In the song, one can extensively see people alongside nature and not consuming it. Enjoy Enjaami propagates the feeling of a connection with our mother Earth. Singer Dhee confirms the belief when she says, “The song is a celebration of life, earth, and ancestors.” The lyrics that translate to The Lakes And Ponds Belong To Dogs, Foxes And Cats Too, assert the message of coexistence and the nature that nurtures civilization. The song worships the roots of creation and existence.


A still featuring singer Dhee and Rapper Aruvi


There are several symbols, metaphors, and small nuances that can get overlooked in the first view of a layman. So here we are going to talk about those certain things that are pointing towards certain angles completely to the disposal of our understanding. The music video directed by the extremely talented Amith Krishnan in the native village of Arivu near Tiruvannamalai district maintains the authenticity of the message conveyed by some beautiful visuals.


The genre of the song: Arivu’s songs are mostly loaded with political intent and have often stirred controversy, but they are so powerful! The rebellion is quite clear in the lyrics. Yet, he is not a rebel without a cause. The upbeat appearing song falls in the genre of Oppari, a Tamil folk form of music that is usually performed by backward and oppressed castes during funerals! It’s so hard to imagine a funeral song, that too performed by the marginalised sections that tops the charts and makes a statement that resonates throughout the masses. Rap has stemmed from the repressed voices and thus Oppari is the original Hip-hop of India according to Arivu.


The instrument Parai:  The opening of the song alone is very powerful as we listen to the people play a flat drum called Parai, again an instrument played by the dalits during funerals. Now the use of such an instrument breaks so many stereotypes and blurs the line between happiness and lament, which continues throughout the song while popularising something that is considered malignant.


Kolava: Alongside the hysterical drum beats, one can hear a high-pitched ululation that is a sound that women make during happy or sad occasions. It seems horrific and anxious at first, but more than that, it signals anger here against the long-continued oppression.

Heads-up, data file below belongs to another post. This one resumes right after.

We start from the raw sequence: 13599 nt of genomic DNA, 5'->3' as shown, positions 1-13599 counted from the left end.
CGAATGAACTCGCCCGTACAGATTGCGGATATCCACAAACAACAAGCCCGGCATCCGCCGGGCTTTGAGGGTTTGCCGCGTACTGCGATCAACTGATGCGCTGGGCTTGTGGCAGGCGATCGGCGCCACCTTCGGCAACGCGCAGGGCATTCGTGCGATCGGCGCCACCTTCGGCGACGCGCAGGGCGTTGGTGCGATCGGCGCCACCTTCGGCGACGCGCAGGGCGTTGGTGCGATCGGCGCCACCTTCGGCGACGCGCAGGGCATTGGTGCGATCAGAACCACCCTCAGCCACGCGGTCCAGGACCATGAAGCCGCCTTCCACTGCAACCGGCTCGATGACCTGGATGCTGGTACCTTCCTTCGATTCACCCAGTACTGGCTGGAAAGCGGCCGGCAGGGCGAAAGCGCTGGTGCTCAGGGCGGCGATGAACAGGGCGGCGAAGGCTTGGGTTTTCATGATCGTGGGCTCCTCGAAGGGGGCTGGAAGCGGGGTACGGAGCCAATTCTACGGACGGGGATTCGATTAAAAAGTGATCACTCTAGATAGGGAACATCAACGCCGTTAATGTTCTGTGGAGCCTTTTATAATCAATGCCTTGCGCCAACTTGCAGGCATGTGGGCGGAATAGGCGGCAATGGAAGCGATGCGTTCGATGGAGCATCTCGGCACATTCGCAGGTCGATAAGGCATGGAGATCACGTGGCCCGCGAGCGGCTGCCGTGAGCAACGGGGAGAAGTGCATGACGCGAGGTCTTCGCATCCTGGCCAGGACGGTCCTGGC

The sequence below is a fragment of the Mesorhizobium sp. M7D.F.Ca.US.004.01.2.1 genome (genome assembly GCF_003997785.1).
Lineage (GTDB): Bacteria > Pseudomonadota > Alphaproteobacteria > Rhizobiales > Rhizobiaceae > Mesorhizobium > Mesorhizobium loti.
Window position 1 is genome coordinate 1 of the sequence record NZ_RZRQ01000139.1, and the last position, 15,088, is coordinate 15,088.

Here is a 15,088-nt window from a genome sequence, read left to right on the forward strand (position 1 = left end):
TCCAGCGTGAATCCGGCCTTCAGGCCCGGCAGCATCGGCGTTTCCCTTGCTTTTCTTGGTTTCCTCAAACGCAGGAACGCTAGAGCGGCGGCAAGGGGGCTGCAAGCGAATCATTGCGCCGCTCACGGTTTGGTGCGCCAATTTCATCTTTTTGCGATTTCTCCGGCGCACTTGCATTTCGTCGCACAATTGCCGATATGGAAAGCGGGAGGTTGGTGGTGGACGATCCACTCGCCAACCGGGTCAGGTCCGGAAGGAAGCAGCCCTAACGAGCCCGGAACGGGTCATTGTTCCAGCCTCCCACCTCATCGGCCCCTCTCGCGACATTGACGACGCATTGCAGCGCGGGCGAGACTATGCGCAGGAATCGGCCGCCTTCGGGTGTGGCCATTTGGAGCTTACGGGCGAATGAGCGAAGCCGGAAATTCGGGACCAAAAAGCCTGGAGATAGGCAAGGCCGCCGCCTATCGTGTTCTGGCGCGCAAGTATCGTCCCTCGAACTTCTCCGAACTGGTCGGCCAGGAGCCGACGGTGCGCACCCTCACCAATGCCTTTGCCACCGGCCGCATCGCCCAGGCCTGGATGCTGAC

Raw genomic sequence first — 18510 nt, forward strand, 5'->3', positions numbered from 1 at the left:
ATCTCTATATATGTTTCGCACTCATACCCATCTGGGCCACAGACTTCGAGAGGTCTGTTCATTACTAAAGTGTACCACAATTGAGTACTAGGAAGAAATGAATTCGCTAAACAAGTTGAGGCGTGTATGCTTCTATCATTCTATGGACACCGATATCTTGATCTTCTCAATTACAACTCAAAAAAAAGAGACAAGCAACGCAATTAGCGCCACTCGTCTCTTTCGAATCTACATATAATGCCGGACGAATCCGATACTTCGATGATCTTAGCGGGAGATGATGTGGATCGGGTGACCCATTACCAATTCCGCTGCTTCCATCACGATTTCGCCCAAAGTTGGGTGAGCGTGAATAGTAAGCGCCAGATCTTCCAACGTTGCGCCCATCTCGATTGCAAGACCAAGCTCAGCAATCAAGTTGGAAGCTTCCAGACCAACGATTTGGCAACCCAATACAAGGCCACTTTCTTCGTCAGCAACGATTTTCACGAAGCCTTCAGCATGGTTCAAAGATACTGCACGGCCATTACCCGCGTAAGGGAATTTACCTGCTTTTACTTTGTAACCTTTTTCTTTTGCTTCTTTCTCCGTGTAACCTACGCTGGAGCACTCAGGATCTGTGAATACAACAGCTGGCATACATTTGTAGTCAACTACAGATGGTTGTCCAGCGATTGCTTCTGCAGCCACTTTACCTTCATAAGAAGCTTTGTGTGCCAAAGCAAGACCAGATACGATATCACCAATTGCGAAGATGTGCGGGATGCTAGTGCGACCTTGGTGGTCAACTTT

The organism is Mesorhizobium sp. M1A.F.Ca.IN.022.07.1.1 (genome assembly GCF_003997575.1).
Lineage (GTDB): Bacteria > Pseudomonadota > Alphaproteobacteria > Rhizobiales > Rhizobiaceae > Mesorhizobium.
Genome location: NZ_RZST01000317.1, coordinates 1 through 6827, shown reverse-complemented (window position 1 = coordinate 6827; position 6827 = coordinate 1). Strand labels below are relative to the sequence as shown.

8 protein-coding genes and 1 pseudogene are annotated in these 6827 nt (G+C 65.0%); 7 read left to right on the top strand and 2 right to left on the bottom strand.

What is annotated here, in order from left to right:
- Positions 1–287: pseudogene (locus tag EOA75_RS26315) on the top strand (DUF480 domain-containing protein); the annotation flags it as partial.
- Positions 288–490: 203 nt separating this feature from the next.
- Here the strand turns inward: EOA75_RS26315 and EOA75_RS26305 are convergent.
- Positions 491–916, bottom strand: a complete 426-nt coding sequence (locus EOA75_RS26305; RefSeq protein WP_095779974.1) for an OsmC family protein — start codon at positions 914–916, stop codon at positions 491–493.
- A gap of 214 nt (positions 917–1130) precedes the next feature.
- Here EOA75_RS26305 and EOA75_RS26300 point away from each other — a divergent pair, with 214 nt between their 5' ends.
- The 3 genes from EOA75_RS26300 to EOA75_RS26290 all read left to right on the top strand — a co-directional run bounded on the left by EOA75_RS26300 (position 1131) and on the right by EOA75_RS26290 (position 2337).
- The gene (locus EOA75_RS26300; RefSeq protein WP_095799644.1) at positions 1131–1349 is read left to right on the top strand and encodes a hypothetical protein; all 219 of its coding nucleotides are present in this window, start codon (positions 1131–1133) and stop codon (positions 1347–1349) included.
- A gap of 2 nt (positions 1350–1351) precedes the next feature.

The title: Enjoy Enjaami translates to enjoy, my dear. Enjaami is itself a word that screams love and rebellion simultaneously. Enjaami actually is a loving exclamation used by elders for the children but it was also used to refer to the masters. Thus, the title effectively kills two birds with one stone.


The expression and movements: The otherwise celebratory-looking dance moves that have chest-beating too are channelising the aggression while presenting a unified front. While the beautiful smiling faces of the workers are a symbol of rebellion as they sing, dance, and enjoy the song. It depicts that they are still alive and dignified, contrary to popular belief.


The visual metaphors: Dhee touches the soil and clenches it in her hand thus signifying that she has as much right to own the soil (land) as anyone who owns the land. Later on, the same hand covers the hand of a plantation worker, thus symbolising solidarity. Kudos to the direction here as in the end, they show Aruvi’s grandmother sitting on a throne made of the same material that is being used in their basket weaving occupation, thus paying tribute and respect to the workers.



From an ancient time, the funeral song has been looked down upon and shunned by society. The same is ruling the hearts of the people who are making reaction videos, reels and are dancing with the Dalits. Breaking stereotypes and redefining values is what art and music do, the song Enjoy Enjaami is just epitomising the notion prolifically.